The Stand

Missouri voters’ RTW rejection offers inspiration, hope for all

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By ERIC GONZÁLEZ


ST. LOUIS (Aug. 8, 2018) — Proposition A was a result of a petition process that aimed to repeal the “right to work (for less)” law, Senate Bill 19, passed by the Republican-controlled Missouri legislature in 2017. A “no” vote on Proposition A would stop the RTW law from taking effect. And by more than a two-to-one margin on Tuesday, Missouri voters said “NO” to RTW.

Twenty-eight states in the U.S. have passed these RTW laws, which block unions and employers from agreeing to union-security clauses and strip unions from their ability to collect dues from all members who benefit from the contract.

If Proposition A had passed, it would have cost jobs, weakened unions, and driven down wages for Missouri families. In fact, in states where RTW laws exist, workers make an average $8,740 less than in non-RTW states. This proposition would’ve made it harder for employers like Boeing, UPS, and Anheuser-Busch to negotiate with workers and effectively manage their business, while at the same time impacting the quality of life of communities throughout the state. This income, as little as it may seem to some, allows people to break away from the cycle of poverty that threatens the health and safety of 14 percent of families throughout the state living in poverty, or the 11% living without health insurance, in a state where the per capita income in the past twelve months is $27,000 (median household income is $45,200.)

Proposition A would have forced Missouri workers to accept lower wages and benefits, and broadened the gap between working families and wealthy CEOs, while weakening unions. However, even before election night, it was clear that Missouri residents were not buying what the out-of-state corporate interests were selling.

I had the great privilege of traveling to Missouri to support the NO on Prop A effort and get out the union vote. I was joined by other union members from Washington state and all across the country — Arizona, California, Michigan, Ohio, North Carolina, Oregon, and from the National AFL-CIO office in D.C.

It was oppressively hot and humid. My shirts were soaked through with sweat, and on Election Day, with rain as we experienced thunder and lightning in the morning. A tornado warning siren the day before turned out to be a monthly test alert, but it managed to kick in my fight-or flight instinct from my Omaha-Lincoln days.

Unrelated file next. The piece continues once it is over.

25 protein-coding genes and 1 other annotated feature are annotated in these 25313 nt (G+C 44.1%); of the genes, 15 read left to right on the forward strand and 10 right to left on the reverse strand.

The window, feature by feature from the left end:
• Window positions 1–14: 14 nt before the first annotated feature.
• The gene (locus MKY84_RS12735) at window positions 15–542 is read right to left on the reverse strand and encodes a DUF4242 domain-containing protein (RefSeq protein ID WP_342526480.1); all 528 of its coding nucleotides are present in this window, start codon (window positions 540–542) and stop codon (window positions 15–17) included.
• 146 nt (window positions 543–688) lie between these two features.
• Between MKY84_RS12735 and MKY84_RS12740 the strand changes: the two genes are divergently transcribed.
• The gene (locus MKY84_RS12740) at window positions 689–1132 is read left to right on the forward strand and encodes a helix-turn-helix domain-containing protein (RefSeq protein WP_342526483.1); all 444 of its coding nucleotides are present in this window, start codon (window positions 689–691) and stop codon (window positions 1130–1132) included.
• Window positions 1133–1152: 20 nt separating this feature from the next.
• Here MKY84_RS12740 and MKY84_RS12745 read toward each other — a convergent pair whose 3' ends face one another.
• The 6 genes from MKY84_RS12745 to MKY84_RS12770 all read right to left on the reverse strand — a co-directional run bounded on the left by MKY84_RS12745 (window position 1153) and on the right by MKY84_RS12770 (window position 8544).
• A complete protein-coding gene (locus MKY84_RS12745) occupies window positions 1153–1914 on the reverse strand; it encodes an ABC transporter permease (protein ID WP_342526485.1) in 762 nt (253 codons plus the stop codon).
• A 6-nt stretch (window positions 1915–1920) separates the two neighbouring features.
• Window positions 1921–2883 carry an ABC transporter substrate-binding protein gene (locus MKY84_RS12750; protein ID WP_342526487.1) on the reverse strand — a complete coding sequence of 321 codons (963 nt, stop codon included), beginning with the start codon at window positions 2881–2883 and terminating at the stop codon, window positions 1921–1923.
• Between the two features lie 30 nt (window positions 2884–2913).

But most of all, it was rewarding. The vast majority of the more than 300 doors in the greater St. Louis that I knocked on with my three different walking partners in the three days leading up to Election Day area truly inspired us — while offering to keep us hydrated.

“You’ve got two votes in this household.”

“My father helped defeat it in 1978, and I’m going to do the same in a couple days as a union retiree.”

And then there was the man who continued working on his roof while his kids played in the yard, in the middle of a 95-degree day, and said, “I don’t know why they keep trying that shit. They know we don’t support it.”

Those are just a few things we were excited to hear at the doors — from the video-capturing door bells in the cul-de-sac community of Broken Bow Drive in Wildwood, MO, to the non-working door bells in working-class neighborhoods of Ferguson, MO, we had the opportunity to connect and gain inspiration from those who are working to make a living and secure a future in a nation that has turned its back on workers, despite the promises made during the 2016 election season.

Proposition A was overwhelmingly defeated, 67.5% to 32.5% demonstrating the power of organized labor and community. (This picture above is from the election night celebration at the Sheet Metal Workers Local 36 Hall in St. Louis.) In a state that went 56 percent for Donald Trump in 2016, the resounding defeat of Prop A is not only a setback for the anti-worker movement, it is a referendum that America retains its interest in its own working class.

While we continue to build power as a labor movement by encouraging our own members to run for elected office, we need to continue going door-to-door and talking to voters, union and non-union (future union members), to protect our jobs, wages, and access to quality and affordable health care (social and economic prosperity). We must work to expand the boundaries of hope for those too timid to think their voice matters or that they don’t have a voice.

I believe we can continue to build our strength by increasing worker wages and benefits, establishing better health and safety protections on the job, and giving people the opportunity to save for a secure and hard-earned retirement. That will demonstrate the power of our unions.


Eric González Alfaro is Legislative and Policy Director for the Washington State Labor Council, AFL-CIO.

Short URL: http://www.thestand.org/?p=68817

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